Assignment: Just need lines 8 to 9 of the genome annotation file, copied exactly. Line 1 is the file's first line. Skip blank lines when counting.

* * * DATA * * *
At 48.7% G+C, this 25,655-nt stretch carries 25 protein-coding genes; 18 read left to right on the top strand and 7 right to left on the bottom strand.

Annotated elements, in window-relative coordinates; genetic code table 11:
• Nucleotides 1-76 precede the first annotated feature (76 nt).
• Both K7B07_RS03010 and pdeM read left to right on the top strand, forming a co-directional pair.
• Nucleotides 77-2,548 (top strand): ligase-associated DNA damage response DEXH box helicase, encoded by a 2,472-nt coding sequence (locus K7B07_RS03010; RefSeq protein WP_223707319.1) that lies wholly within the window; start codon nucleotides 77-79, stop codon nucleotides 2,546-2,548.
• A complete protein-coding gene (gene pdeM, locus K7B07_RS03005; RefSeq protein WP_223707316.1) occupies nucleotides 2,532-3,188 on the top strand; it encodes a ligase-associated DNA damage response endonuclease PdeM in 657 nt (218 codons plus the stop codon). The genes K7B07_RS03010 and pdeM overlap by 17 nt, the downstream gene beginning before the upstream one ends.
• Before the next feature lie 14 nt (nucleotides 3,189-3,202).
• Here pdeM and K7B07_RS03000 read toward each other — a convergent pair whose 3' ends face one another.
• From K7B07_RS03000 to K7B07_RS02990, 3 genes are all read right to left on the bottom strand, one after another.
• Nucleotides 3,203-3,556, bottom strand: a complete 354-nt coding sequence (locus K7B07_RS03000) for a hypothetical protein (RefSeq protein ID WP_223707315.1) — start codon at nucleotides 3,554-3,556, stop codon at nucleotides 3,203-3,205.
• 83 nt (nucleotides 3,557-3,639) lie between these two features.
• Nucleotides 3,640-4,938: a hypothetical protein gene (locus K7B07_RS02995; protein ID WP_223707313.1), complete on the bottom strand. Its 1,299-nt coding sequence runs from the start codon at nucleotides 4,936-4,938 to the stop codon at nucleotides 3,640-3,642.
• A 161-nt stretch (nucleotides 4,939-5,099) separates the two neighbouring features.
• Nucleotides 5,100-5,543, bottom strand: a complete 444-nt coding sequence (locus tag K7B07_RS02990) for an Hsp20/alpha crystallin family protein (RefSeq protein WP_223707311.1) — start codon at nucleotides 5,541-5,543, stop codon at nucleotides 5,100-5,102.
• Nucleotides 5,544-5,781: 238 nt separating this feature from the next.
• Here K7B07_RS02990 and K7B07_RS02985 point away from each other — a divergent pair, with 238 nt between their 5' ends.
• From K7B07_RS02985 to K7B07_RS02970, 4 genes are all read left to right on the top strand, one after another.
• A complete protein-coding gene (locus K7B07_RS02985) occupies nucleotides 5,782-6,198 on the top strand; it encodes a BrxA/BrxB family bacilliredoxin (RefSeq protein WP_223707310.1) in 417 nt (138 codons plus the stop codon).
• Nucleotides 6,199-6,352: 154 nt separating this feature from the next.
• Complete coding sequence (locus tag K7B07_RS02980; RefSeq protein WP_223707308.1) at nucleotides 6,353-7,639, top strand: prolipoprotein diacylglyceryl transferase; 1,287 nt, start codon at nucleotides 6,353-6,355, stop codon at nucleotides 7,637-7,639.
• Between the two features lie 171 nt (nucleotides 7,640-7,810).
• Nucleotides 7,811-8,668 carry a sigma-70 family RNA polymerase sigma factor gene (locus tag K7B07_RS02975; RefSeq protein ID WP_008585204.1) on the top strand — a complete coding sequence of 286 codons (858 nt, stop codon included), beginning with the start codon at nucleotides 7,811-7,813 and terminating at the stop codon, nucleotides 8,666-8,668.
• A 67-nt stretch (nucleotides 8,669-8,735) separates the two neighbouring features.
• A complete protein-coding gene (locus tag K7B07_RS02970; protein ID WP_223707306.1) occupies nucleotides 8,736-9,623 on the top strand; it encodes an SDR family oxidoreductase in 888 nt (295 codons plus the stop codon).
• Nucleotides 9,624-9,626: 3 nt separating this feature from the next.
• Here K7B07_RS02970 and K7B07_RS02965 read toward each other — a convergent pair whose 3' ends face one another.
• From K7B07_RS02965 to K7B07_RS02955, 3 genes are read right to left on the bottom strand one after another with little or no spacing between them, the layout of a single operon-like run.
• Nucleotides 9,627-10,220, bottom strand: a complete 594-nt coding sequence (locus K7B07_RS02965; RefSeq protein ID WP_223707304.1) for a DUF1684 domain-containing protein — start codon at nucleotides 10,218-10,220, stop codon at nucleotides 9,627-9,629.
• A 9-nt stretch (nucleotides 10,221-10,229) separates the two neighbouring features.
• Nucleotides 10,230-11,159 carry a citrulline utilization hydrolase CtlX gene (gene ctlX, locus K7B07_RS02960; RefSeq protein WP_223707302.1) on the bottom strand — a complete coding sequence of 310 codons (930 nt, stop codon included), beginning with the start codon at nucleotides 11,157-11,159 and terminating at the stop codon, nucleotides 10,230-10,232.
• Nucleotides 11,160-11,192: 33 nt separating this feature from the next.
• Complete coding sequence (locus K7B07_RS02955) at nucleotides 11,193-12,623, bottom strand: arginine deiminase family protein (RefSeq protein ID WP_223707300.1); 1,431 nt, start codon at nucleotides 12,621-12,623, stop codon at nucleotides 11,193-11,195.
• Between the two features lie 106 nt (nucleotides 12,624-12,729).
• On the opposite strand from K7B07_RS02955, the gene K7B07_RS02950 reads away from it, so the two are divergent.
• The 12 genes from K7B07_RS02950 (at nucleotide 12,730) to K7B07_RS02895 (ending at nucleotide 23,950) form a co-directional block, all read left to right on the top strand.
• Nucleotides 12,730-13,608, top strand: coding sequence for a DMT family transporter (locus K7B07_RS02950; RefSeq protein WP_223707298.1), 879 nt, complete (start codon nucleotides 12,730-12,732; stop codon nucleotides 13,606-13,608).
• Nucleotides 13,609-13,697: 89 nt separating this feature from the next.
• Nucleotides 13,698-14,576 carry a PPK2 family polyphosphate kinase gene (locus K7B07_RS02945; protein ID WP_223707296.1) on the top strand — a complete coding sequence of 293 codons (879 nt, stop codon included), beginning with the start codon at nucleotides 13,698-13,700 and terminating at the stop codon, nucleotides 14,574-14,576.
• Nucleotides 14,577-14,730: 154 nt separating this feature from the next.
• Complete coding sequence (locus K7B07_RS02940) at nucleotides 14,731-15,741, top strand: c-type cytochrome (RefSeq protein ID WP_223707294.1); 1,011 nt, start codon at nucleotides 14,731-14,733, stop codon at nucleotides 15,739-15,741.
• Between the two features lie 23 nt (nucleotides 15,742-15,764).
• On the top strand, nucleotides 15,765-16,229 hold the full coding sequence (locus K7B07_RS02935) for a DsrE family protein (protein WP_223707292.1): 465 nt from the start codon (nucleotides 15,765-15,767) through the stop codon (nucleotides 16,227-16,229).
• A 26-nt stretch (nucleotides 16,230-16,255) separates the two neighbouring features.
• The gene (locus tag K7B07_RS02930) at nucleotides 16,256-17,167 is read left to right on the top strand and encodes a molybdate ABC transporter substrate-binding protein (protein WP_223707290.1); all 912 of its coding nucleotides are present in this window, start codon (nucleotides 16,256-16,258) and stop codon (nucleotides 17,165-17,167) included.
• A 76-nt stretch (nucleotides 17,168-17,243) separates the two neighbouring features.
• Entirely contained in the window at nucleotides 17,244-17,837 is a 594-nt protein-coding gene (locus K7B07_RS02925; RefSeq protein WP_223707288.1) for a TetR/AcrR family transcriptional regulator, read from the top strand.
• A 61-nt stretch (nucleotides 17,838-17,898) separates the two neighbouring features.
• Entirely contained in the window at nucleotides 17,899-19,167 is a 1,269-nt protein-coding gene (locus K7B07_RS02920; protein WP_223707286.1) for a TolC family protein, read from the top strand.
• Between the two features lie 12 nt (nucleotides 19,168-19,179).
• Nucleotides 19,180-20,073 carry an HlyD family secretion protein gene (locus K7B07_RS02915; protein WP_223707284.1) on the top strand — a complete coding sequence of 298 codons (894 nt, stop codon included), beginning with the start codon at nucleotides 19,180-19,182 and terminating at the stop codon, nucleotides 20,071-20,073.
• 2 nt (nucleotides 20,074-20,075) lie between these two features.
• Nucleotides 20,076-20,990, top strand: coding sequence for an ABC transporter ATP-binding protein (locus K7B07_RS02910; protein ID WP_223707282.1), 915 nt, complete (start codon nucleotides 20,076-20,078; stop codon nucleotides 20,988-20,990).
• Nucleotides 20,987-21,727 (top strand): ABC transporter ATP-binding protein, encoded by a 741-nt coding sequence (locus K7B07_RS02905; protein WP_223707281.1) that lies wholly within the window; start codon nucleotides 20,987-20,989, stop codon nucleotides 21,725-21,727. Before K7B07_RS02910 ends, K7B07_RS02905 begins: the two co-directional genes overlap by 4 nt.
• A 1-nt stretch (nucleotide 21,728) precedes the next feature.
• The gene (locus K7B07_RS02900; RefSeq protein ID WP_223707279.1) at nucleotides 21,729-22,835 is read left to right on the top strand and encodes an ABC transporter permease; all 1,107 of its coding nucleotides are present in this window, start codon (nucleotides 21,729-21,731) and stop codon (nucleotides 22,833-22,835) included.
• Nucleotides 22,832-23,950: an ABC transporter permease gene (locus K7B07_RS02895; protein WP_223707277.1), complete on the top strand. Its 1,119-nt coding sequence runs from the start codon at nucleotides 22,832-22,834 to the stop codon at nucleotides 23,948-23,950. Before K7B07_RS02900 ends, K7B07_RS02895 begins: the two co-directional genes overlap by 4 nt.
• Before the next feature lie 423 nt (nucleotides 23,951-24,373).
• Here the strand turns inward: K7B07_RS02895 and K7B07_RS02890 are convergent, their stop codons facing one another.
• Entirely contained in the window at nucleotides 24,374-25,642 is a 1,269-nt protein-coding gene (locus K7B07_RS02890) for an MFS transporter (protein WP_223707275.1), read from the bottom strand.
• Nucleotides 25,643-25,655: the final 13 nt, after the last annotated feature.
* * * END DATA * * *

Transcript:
• Here pdeM and K7B07_RS03000 read toward each other — a convergent pair whose 3' ends face one another.
• From K7B07_RS03000 to K7B07_RS02990, 3 genes are all read right to left on the bottom strand, one after another.